Protect Your Home from Crash and Smash Burglaries

A burglar opening a locked door

As the name implies, there's a crash and then a smash. The crash is when the burglar or burglars use force to break in through your door or window. The smash part takes place once the intruder locates your security alarm box and either disables it cleverly or just smashes it to smithereens.

You may be wondering how it's possible for the alarm not to notify the security company of such a break-in. The loophole emerges from convenience—most security companies build in a delay of between 30 and 60 seconds for you to reach your alarm box and punch in the disarming code. A system that notified the police every time you came home would not be very useful. During those crucial seconds, though, your alarm is waiting patiently for you to enter the code, and therefore vulnerable to attack.

What the burglar does once he or she has crashed the door is quickly get to the panel box, which in many cases is mounted right beside the entrance or clearly visible on an adjacent wall, and smash it, making it inoperable within the 30-60 second window. The alarm never notifies the security company, which means the police don't get contacted.

Some tech savvy criminals even know how to hack your security system silently, without breaking it to bits. So what can you do to protect your home from this approach?

A gloved hand touching a security panel

Multiple Panels

One good option to counter the smash and crash home invasion method is to install additional security panels. That way one of them can send the alert if no code has been received, even if another one is broken.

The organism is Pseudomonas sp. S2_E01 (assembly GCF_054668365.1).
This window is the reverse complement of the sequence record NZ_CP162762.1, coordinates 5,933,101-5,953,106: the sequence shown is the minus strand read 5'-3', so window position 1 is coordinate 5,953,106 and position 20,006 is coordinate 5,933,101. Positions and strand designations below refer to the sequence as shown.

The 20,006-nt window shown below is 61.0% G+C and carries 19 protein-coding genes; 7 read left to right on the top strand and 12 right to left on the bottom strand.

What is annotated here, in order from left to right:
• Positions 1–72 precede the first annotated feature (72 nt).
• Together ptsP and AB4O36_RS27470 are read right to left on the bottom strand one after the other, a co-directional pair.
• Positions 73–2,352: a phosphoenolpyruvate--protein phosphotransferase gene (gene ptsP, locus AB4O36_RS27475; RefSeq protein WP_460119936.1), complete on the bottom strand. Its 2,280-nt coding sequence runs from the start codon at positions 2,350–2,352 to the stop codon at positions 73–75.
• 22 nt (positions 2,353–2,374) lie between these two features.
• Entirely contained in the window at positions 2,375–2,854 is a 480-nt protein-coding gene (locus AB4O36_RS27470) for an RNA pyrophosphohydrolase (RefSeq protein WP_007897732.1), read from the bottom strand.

Disarm Confirmation

Another option some security companies offer is an immediate alert upon entry, followed by an all-clear only when a code is entered. The second the door opens, a notification is issued to the security company. If they don't get a disarm code within the window after that, they notify the police. Contact your security provider if you're not sure whether your system works this way, and make the upgrade if you can.

Move your System

If you decide to stay with one standard panel, or if you're setting up a new security system, you should at least put the code box in a different room, ideally far from the front door. Because you know where it is, you'll be able to get to it in time to enter the deactivation numbers. The burglar, having never been in your house before, probably won't. This method isn't perfect, but it helps. You can improve it further by putting the panel in a cabinet, out of obvious reach.

A young woman programs a security panel

Alarm Tamper Detection

Some systems have a feature that activates as soon as any damage to the alarm is detected, a measure aimed specifically at combating crash and smashers. As with moving the panel, it's not a fool-proof solution, but it gives your system a better chance of getting the alert out. Again, contact your security company if you're curious about whether your system has this feature.

Redundant Security Measures

Relying on just the alarm system can leave your home vulnerable. You should also consider securing windows and doors with sensors, investing in a security camera system, and installing newer smart home features like motion detectors and video doorbells. It's also always a good idea to make sure your security system has an audible alarm.